He was born in Vancouver, Canada, and received degrees in history from the University of British Columbia and from Clark University. He went on to teach at Queens University, Smith College and Northwestern University. He spent 27 years at Northwestern, during which he taught George McGovern, becoming a life-long friend and supporter of the South Dakota democrat.
Stavrianos joined UCSD after his retirement from Northwestern, where he remained active until 1992. During his stay, he worked on developing the curriculum for Eleanor Roosevelt College.
Staff appreciation week to run from April 20 to April 23
Staff Appreciation Week events will be held around campus beginning April 20 and ending April 23. Acting Chancellor Marsha A. Chandler is encouraging students and faculty alike to pay tribute to UCSD’s staff, giving all employees one hour of administrative leave with pay to apply toward the events.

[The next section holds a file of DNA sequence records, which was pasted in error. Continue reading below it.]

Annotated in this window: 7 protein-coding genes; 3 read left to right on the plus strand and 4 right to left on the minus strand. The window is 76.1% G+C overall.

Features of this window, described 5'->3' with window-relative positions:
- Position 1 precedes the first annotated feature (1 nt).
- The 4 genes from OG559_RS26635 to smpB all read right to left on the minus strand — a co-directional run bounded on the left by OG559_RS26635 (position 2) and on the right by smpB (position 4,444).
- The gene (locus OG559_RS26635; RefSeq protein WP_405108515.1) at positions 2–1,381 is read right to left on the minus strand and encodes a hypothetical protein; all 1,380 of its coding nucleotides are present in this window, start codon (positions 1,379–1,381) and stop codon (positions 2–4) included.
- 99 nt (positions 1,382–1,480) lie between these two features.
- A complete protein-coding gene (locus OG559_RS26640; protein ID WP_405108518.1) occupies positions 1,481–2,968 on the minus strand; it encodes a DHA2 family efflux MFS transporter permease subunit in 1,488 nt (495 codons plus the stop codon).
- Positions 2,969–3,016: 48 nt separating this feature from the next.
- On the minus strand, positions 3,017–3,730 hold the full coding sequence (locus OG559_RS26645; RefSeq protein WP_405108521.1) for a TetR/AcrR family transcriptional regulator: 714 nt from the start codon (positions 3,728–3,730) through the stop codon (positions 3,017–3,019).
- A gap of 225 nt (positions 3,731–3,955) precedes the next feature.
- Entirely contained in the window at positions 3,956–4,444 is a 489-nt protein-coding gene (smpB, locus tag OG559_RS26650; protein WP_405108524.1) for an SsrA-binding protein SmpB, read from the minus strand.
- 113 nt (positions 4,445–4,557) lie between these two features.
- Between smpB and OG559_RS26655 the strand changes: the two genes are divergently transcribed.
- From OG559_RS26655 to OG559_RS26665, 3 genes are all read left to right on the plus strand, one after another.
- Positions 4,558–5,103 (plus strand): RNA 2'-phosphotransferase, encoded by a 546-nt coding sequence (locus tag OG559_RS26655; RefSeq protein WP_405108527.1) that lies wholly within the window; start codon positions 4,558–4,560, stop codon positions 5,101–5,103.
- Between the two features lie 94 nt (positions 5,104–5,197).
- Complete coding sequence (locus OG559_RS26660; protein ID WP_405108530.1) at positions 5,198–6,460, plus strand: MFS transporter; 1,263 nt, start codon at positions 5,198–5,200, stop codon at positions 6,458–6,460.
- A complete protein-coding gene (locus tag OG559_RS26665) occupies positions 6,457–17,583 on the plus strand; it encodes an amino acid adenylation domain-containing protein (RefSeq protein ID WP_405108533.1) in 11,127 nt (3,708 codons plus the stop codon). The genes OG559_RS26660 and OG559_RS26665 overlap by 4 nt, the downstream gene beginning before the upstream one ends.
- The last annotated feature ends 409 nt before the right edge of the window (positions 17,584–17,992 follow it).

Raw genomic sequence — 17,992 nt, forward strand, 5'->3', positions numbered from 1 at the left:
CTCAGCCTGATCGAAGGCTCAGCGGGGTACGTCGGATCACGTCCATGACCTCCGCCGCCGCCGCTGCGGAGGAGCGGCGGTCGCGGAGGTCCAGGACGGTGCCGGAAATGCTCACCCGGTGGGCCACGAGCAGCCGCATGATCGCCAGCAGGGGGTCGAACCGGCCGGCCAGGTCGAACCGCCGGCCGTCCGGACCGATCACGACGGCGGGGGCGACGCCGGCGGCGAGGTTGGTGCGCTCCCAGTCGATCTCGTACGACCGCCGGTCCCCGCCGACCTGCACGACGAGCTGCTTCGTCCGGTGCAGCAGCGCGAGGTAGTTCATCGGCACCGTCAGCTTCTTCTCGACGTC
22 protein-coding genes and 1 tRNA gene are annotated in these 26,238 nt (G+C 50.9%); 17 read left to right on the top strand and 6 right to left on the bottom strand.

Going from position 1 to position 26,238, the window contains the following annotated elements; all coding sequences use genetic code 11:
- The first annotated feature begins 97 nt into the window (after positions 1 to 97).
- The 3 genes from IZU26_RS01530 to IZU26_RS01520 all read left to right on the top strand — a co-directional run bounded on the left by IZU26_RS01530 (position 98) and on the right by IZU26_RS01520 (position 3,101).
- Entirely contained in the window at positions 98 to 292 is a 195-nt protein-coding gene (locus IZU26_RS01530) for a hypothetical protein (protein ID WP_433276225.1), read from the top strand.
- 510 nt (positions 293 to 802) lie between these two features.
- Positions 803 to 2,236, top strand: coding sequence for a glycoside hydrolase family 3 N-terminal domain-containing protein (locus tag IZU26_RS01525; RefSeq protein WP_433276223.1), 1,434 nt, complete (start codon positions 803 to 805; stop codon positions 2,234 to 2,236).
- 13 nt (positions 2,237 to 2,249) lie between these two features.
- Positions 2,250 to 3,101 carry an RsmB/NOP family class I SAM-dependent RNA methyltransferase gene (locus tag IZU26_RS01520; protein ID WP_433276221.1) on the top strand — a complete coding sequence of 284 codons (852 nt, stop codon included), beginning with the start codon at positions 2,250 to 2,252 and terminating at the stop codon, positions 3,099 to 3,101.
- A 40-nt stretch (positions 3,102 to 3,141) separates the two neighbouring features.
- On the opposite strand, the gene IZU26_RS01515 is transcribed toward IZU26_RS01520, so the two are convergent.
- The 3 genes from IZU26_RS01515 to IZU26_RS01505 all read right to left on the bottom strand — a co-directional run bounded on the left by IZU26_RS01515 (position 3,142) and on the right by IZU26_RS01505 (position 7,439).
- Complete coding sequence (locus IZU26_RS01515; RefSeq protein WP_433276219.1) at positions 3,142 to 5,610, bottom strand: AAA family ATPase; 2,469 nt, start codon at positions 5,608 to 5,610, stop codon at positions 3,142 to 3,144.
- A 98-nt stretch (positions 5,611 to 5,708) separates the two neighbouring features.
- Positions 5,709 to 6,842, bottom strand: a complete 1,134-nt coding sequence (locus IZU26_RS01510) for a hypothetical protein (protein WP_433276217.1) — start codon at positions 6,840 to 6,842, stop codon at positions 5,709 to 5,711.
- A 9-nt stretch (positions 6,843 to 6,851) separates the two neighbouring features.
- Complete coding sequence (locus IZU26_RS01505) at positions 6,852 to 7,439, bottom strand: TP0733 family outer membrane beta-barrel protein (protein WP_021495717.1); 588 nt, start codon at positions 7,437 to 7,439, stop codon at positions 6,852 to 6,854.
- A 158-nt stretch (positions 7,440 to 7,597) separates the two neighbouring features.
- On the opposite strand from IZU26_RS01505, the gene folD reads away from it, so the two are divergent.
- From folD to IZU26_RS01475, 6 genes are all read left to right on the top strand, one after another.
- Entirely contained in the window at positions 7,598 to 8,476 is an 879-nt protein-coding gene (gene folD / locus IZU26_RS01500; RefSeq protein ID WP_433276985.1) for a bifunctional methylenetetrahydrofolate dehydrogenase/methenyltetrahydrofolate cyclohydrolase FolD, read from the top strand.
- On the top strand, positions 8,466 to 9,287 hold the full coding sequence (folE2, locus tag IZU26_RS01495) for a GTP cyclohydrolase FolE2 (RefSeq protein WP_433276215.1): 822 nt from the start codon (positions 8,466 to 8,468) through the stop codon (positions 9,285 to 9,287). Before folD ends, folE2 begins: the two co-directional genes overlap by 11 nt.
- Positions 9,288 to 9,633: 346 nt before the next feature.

On April 20, a Club Med Staff Appreciation barbecue will be held on the North Lawn of UCSD School of Medicine from 11 a.m. to 1:30 p.m. On April 21, UCSD Catering and University Centers will present the 8th Annual Staff Appreciation luncheon, called “The House of BL-UCSD,” at Price Center’s Ballrooms A and B from 11:30 a.m. to 1 p.m. Registration is required for this event. On April 23, the Faculty Club will present a staff appreciation breakfast from 7:30 a.m. to 9 a.m. Also on April 23, Café Ventanas will present “A South American Barbecue” at the cafe’s North Patio from 11:30 a.m. to 1 p.m.
Local columnist donates work to Mandeville collection